Aarhus win brings unprecedented success for Kenyan track champion

Hellen Obiri created history by becoming the first woman ever to win senior individual IAAF world indoor, outdoor and cross country gold medals when she strode to victory in Aarhus.

In what was her first international cross country event, the Kenyan showed impressive control from the front of the field for the majority of the race on the perilously difficult course, pushing the pace just when she needed to and maintaining her efforts on the sapping uphills.

Obiri clocked 36:14 for the 10.24km task at hand, coming home two seconds ahead of Ethiopia’s Dera Dida, who was followed by her compatriot Letesenbet Gidey in 36:24.

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It was the Kenyan duo of Obiri and steeplechase world record-holder Beatrice Chepkoech who were at the head of affairs early on and leading a large group when completing the first of five laps.

That contingent was whittled down to just five athletes during the course of the following lap, with Dida, Gidey and Ugandan Peruth Chemutai also making their presence felt.

Chepkoech was the first to drop away and, with Chemutai also beginning to falter ever so slightly, the three eventual medallists started to put a little daylight between themselves and the chasing field.

Though never looking entirely comfortable on the climbs, Obiri still appeared ready to respond whenever she was threatened and regular injections of speed kept her firmly on the front foot.

She could never entirely shake off her pursuers and there was very little to separate the leading trio as they entered the closing stages. However, when the reigning world 5000m champion called on her finishing speed, she put the result the beyond doubt as she charged down the finishing straight to break the tape.

“I decided to do the cross country because it was the only medal I was missing in my career and I said to myself ‘this is the last chance I have’,” said the 29-year-old.

“I decided to give all I can and I have won it, so I’m so happy.”

She added: “I thought this would be my first and last (international) cross country, so I decided to work, work, work extra hard.

“I’m used to racing flat courses, without mud, so I can say it’s the best cross country I’ve ever done. It was difficult and definitely the hardest one, too.”

Behind her, European under-23 champion and home favourite Anna Emilie Moller responded to the support of the Danish crowd and was the first European home, in 15th place, thanks to a strong finish.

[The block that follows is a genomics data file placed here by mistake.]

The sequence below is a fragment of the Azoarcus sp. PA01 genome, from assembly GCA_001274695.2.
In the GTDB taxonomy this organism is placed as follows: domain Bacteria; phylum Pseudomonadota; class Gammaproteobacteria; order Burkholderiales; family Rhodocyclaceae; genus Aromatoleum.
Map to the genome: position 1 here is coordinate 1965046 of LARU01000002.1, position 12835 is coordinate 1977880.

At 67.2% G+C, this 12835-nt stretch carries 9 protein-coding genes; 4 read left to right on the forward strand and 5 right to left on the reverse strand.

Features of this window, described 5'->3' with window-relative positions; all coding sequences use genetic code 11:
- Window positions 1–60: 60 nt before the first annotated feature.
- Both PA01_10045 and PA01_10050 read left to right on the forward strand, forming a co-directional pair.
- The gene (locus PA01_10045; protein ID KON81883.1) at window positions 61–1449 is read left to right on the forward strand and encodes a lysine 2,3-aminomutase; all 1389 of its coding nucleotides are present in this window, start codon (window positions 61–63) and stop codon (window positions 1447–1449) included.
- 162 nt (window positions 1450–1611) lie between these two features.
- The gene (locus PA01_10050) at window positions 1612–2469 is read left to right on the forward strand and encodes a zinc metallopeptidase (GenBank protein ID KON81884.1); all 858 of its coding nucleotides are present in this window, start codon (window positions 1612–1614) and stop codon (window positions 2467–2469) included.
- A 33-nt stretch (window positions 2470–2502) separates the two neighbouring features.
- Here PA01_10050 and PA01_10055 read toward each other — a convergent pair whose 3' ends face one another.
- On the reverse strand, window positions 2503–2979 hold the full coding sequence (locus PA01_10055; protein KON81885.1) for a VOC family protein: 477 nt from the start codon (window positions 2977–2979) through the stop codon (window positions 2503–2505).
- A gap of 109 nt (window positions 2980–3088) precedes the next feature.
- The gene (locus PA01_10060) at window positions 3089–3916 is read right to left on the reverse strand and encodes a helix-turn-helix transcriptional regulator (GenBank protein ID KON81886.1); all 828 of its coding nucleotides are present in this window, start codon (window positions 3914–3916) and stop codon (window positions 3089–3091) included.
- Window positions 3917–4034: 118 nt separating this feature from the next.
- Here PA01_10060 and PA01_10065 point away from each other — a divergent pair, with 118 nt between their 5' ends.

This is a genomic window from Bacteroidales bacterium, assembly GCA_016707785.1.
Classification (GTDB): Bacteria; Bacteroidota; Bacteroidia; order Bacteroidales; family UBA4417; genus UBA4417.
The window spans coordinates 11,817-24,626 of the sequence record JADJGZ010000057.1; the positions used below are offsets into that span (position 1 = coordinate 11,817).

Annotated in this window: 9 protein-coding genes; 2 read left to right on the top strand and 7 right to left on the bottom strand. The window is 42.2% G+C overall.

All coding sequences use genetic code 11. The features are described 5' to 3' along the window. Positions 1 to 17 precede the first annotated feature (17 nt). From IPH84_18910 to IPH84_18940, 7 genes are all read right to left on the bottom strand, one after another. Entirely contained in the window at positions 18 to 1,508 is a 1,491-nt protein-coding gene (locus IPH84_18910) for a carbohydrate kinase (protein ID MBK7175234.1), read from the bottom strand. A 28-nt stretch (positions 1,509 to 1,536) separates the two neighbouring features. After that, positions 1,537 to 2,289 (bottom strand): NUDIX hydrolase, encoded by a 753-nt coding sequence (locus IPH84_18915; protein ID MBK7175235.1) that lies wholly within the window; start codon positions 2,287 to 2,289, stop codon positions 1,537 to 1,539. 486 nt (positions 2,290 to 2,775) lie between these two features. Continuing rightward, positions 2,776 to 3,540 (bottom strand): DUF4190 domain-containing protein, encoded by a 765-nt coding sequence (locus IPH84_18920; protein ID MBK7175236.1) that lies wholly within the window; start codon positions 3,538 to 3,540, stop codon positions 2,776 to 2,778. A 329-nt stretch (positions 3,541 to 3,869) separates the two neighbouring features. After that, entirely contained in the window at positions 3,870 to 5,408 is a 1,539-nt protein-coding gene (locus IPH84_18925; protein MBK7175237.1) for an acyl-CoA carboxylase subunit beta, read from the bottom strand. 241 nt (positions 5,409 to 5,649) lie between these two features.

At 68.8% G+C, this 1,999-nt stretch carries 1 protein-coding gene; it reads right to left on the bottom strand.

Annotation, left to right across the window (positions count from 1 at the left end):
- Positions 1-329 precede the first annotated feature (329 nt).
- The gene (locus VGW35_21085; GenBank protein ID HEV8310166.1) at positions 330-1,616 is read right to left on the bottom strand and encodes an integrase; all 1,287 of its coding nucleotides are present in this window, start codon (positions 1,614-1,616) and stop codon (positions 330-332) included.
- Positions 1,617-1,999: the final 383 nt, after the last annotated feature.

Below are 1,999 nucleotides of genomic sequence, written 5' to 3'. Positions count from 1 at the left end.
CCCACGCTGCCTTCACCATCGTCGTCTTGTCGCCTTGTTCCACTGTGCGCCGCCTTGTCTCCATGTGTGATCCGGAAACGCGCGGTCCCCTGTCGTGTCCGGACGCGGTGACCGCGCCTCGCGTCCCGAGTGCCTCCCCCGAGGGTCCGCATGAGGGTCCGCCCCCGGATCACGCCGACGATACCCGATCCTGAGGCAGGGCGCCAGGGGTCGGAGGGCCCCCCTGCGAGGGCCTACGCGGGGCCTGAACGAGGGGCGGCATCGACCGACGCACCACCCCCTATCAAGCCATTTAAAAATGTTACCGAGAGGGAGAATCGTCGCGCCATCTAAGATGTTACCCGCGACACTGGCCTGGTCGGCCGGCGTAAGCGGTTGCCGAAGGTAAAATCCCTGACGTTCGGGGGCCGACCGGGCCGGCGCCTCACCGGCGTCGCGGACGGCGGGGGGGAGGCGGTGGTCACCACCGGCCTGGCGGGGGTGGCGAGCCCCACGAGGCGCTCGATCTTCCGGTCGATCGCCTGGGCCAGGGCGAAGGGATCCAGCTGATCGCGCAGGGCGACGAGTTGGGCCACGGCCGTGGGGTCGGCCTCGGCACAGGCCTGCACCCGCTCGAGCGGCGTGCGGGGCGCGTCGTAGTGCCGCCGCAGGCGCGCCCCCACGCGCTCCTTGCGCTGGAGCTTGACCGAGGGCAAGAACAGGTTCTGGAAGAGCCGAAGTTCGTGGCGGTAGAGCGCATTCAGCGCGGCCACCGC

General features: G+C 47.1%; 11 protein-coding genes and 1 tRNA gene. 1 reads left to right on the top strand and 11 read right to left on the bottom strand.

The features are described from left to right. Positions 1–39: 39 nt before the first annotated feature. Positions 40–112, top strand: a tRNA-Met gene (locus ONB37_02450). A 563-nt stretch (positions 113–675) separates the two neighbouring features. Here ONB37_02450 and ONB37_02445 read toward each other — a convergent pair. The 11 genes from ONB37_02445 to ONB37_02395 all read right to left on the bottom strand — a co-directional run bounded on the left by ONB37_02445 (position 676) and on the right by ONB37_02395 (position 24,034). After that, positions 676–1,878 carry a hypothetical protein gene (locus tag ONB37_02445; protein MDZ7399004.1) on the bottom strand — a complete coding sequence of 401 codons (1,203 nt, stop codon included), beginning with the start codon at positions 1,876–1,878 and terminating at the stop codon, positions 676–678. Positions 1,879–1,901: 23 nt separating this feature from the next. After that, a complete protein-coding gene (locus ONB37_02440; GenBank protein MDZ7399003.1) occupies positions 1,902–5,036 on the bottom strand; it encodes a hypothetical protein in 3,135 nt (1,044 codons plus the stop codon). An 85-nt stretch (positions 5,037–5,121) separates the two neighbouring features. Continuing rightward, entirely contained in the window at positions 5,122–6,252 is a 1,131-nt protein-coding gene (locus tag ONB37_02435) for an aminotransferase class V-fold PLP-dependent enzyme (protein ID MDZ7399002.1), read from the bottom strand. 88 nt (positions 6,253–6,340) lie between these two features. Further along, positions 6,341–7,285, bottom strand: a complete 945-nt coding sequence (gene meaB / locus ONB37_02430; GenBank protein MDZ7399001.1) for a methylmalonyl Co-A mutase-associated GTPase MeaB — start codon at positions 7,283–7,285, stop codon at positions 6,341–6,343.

Ireland’s twice European cross champion Fionnuala McCormack was also impressive, producing a remarkable performance to come 18th just six months after giving birth.

With the first four athletes to score, the British women’s team came fourth behind winners Ethiopia, as well as Kenya and Uganda.

Kate Avery was the first Briton home, hanging on to achieve her aim of a top 30 place with 30th, while Mhairi Maclennan moved her way impressively through the field for 32nd, trials winner Jenny Nesbitt came 34th and team captain Jess Piasecki (36th) completed the scorers.

Emily Hosker Thornhill finished 48th, while the 19-year-old Amelia Quirk was 79th on her senior British debut.

Pippa Woolven, who was not selected for the British team but made her own way to Denmark and ran in a vest featuring event sponsors Mikkeller, did not feature on the official results but finished between Nesbitt and Piasecki.

Multiple Euro Cross medallist Avery said of the course: “There were certain parts when I thought my legs were going to give way but, when it came to the hills, in my head I kept saying ‘jog, jog, jog’ and it seemed to work because others weren’t. I’m really happy to be the first Brit home, I had the top 30 in my head when I saw the course so I’m really pleased I did that well.”

Piasecki added: “There are no other words to describe that course other than a monster. On the first lap I thought ‘I feel OK here’ even though I told myself not to go too hard. I let some people go through but you can’t rehearse for a challenge like that.

“I’m happy I came through because normally I die a death and managed to take some positions on the final lap and stuck it out for the team. The girls had storming runs.”

» Read more about the World Cross Country Championships in Aarhus here

» See the April 4 issue of AW magazine for full coverage from Aarhus